Choctaw Cultural Center Offers ‘Spooky’ Writing for Youth

Published October 5, 2022

DURANT, Okla. – Award-winning Choctaw author and storyteller Tim Tingle will lead a writing class for youth at the Choctaw Cultural Center. The seasonal topic of “Writing Spooky Short Stories” will run Saturday, Oct. 29 from 11:45 a.m. – 4:30 p.m. at the center. The in-person workshop is free and open to all students, eighth through 12th grades.

The author of 17 books, Tingle has said he writes for middle school students because they’re the most open-minded to reading. He specializes in American Indian literature and American Indians’ long tradition and heritage of storytelling. He speaks at 125 events each year. Though a resident of San Antonio, he is well known in southeast Oklahoma due to his first book “Walking the Choctaw Road,” a collection of interviews with Choctaw elders, and having given presentations at many Choctaw Labor Day Festivals. Another favorite title is “How I Became a Ghost,” a story of the Trail of Tears. His own great-great-grandfather was one of those who made that journey in the 1800s. “When a Ghost Talks, Listen,” “House of Purple Cedar,” and “Crossing Bok Chitto” are a few more of his popular works. Tingle has been awarded the American Indian Youth Literature Award and the Oklahoma Center for the Book’s Lifetime Achievement Award. Some of his work is also required reading in Montana public schools.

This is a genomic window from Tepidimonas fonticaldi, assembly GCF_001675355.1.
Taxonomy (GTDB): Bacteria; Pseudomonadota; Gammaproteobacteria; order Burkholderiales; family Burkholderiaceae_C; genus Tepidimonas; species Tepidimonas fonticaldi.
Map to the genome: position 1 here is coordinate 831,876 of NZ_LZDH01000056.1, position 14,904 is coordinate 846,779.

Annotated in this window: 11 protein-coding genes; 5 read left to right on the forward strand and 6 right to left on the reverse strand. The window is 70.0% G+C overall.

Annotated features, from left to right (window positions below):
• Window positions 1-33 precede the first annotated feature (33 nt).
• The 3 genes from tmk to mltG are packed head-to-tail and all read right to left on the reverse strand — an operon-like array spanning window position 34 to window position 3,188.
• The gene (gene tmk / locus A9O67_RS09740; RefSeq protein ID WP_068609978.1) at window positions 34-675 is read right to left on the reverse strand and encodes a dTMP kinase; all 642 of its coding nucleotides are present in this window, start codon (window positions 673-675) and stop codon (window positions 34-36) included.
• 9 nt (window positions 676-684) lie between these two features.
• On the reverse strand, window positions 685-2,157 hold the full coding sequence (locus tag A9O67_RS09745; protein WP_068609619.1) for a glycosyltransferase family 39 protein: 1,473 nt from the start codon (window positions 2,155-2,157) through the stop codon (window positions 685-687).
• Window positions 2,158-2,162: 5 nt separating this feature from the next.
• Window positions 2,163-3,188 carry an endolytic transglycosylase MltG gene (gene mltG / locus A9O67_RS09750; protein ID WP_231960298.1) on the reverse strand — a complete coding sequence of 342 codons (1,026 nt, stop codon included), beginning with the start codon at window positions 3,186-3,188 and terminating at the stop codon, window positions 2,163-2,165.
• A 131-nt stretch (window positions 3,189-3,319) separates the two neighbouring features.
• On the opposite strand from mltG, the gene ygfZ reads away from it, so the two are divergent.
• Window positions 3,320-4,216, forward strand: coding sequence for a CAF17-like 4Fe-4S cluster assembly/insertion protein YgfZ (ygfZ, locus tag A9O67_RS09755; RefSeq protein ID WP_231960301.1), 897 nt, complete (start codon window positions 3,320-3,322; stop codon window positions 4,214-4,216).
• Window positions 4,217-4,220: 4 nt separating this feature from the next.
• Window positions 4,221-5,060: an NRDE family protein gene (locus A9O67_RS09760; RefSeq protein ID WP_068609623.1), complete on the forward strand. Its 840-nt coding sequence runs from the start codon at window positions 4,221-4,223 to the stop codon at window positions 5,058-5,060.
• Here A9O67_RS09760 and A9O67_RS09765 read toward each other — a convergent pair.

While there is no charge to attend “Writing Spooky Short Stories,” class size is limited to 20 and participants must preregister on the Choctaw Cultural Center website. The Choctaw Cultural Center is located at 1919 Hina Hanta Way, in Calera.


Tim Tingle

Tim Tingle